After our stay in Boone, Tom and I headed towards St. Louis. We planned on meeting some friends for dinner in the city before heading towards their house to crash. As we were following the directions on the GPS, we ended up taking the wrong exit from the interstate. No big deal. A quick glance at the map looked like we could drive through town to get to our destination.
We navigated a slew of bumps and potholes along the road --- one right after the other. Then, THUD, we drove through one of the biggest potholes I've ever seen! The pothole minefield had ended, but the car felt a little off: like it was leaning to one side.
I told Tom to stop the car so we could check it out. We pulled into a bus stop on the side of the road, got out of the car, and looked at the damage. Turns out we had, not one, but two problems. The front and back tires on the right side of the car were completely flat! We had pulled over just in time to prevent us from driving on the metal wheel (or "rim").
We've changed flat tires before, but never had to do two at once. This was a little different, but not really a big deal. Tom called around and found a place to repair the car while I gave the towing company our location. As we were calling around, there were a bunch of people that walked and drove by asking if they could give us any help. One of them even offered to change our tire until he realized we had two flats. He did the next best thing he could, and gave us a recommendation on where to get our car fixed.
Looking around, the neighborhood was a little run down, but there were so many helpful people. It seemed like everyone knew exactly which road we had our accident on and sympathized with our situation. It wasn't too bad, and we waited patiently for our tow to get to us.
However, after waiting around for 20 more minutes or so, the atmosphere seemed to change. A squad of cop cars came by to tell us we were in the wrong part of town. We saw the same black truck slowly pass by at least three times. We thought we were getting approached by our tow, but it was the front half of a semi. The driver stopped in the middle of the road, rolled down his window, and told us, "Do you know where you are?! You had better get the hell out of here. You picked the wrong place to break down."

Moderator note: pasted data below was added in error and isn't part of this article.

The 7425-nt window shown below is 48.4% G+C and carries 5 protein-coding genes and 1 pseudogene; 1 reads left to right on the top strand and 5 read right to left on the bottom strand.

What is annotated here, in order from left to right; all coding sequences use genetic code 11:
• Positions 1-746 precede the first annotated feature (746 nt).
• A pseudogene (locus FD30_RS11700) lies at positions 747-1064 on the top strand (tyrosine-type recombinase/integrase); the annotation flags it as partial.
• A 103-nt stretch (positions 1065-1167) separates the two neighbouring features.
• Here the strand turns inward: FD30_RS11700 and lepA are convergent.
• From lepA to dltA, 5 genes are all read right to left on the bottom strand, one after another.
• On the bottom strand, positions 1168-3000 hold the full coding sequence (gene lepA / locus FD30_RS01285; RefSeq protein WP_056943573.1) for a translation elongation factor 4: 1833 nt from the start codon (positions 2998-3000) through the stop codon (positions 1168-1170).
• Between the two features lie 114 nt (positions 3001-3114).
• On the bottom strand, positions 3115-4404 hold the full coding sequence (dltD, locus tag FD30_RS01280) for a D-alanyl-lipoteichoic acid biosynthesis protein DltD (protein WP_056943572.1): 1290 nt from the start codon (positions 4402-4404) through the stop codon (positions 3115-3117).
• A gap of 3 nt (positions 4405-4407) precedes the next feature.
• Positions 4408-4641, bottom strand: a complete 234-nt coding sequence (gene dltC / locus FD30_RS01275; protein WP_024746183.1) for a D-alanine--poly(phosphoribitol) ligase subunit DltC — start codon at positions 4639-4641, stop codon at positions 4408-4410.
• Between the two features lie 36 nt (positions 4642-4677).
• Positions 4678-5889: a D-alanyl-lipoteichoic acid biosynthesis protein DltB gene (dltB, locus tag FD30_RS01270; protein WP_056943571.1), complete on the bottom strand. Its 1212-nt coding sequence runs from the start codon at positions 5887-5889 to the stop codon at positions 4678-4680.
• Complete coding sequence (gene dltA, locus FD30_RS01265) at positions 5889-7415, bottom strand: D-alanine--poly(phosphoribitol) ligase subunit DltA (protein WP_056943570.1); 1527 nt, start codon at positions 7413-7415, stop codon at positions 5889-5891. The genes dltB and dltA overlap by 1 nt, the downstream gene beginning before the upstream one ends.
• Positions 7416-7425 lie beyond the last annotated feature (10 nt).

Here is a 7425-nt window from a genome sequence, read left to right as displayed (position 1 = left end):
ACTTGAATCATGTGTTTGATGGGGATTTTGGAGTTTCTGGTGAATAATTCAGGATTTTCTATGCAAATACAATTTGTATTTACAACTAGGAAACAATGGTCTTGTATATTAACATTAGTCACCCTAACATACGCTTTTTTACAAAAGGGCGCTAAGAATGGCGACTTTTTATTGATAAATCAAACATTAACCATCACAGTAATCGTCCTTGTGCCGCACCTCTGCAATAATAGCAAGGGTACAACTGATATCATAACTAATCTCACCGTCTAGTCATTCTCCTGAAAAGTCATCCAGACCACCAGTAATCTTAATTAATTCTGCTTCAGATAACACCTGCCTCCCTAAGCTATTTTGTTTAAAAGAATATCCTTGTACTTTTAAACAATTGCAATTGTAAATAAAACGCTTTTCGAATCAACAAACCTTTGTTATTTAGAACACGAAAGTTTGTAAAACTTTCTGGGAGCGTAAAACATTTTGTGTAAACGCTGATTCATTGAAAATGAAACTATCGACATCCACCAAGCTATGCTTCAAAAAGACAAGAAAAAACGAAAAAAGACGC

Needless to say, none of this was very comforting. What was going to happen to us that everyone else seemed so afraid of? I did not feel safe anymore and kept looking up and down the street hoping that each large vehicle I saw was our tow. I had multiple conversations with the tow company trying to find out why our locations weren't matching up. The company said our driver was at the location, but he was nowhere in sight. I gave street names and cross streets, building numbers and names, landmarks, GPS coordinates, the works. Turns out, the tow truck was in St. Louis, and we were in East St. Luis. (I didn't even know there were two different St. Louis's and would need to specify which one we were in.)
After all the mix ups were cleared up, we finally got a tow out of the city, across the bridge to St. Louis, and to the repair shop. Everything turned out just fine: the car was fixed, we saw our friends, and even explored St. Louis, Missouri. (The above pictures were taken from the top of the St. Louis Gateway Arch.)
Looking back on the situation, I am reminded that our thoughts create our reality.
In the beginning, I thought, "this isn't really a big deal. I'm so glad there are so many people willing to help." But that eventually changed to, "OMG, I need to get out of here NOW!" It's interesting that even though the place we were didn't actually change, it changed significantly for me. That's the power of the mind. The bus stop where we were might have been entirely different for Tom. One location, three different views, and none of them are wrong.
Our realities are made by the thoughts in our head, the experiences we bring with us, and the things we see (or don't see) because of the above. So the next time we're stuck seeing a situation one way, know that a change in perspective can change everything.
When was the last time you changed your perspective on something or had that 20/20 hindsight that allowed you to see the situation differently? Let me know in the comments below.